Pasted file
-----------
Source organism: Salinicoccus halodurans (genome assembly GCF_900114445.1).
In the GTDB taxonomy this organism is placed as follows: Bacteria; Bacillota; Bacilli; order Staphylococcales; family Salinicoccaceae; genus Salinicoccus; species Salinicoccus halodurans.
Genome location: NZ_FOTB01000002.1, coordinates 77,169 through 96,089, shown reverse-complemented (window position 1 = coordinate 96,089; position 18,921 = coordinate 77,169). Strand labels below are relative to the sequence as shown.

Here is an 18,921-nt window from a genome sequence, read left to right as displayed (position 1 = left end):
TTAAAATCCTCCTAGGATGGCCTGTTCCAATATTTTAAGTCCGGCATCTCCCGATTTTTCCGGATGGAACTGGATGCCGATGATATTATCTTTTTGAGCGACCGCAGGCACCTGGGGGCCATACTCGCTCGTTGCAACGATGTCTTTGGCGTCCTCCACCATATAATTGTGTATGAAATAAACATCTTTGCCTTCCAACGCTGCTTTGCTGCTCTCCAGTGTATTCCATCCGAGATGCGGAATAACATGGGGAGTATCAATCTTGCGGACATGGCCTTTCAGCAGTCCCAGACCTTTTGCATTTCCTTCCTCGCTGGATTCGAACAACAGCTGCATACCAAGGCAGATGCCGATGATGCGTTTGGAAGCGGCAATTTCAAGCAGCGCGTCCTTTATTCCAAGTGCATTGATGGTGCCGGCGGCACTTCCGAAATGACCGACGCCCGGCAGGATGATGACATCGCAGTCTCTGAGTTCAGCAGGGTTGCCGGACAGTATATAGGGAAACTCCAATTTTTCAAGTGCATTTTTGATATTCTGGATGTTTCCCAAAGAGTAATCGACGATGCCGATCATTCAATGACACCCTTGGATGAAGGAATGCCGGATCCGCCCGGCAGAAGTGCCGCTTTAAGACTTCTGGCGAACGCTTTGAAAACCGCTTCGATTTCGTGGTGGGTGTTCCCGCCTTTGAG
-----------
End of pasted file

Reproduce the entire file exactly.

Source organism: Salinicoccus halodurans (genome assembly GCF_900114445.1).
In the GTDB taxonomy this organism is placed as follows: Bacteria; Bacillota; Bacilli; order Staphylococcales; family Salinicoccaceae; genus Salinicoccus; species Salinicoccus halodurans.
Genome location: NZ_FOTB01000002.1, coordinates 77,169 through 96,089, shown reverse-complemented (window position 1 = coordinate 96,089; position 18,921 = coordinate 77,169). Strand labels below are relative to the sequence as shown.

Here is an 18,921-nt window from a genome sequence, read left to right as displayed (position 1 = left end):
TTAAAATCCTCCTAGGATGGCCTGTTCCAATATTTTAAGTCCGGCATCTCCCGATTTTTCCGGATGGAACTGGATGCCGATGATATTATCTTTTTGAGCGACCGCAGGCACCTGGGGGCCATACTCGCTCGTTGCAACGATGTCTTTGGCGTCCTCCACCATATAATTGTGTATGAAATAAACATCTTTGCCTTCCAACGCTGCTTTGCTGCTCTCCAGTGTATTCCATCCGAGATGCGGAATAACATGGGGAGTATCAATCTTGCGGACATGGCCTTTCAGCAGTCCCAGACCTTTTGCATTTCCTTCCTCGCTGGATTCGAACAACAGCTGCATACCAAGGCAGATGCCGATGATGCGTTTGGAAGCGGCAATTTCAAGCAGCGCGTCCTTTATTCCAAGTGCATTGATGGTGCCGGCGGCACTTCCGAAATGACCGACGCCCGGCAGGATGATGACATCGCAGTCTCTGAGTTCAGCAGGGTTGCCGGACAGTATATAGGGAAACTCCAATTTTTCAAGTGCATTTTTGATATTCTGGATGTTTCCCAAAGAGTAATCGACGATGCCGATCATTCAATGACACCCTTGGATGAAGGAATGCCGGATCCGCCCGGCAGAAGTGCCGCTTTAAGACTTCTGGCGAACGCTTTGAAAACCGCTTCGATTTCGTGGTGGGTGTTCCCGCCTTTGAG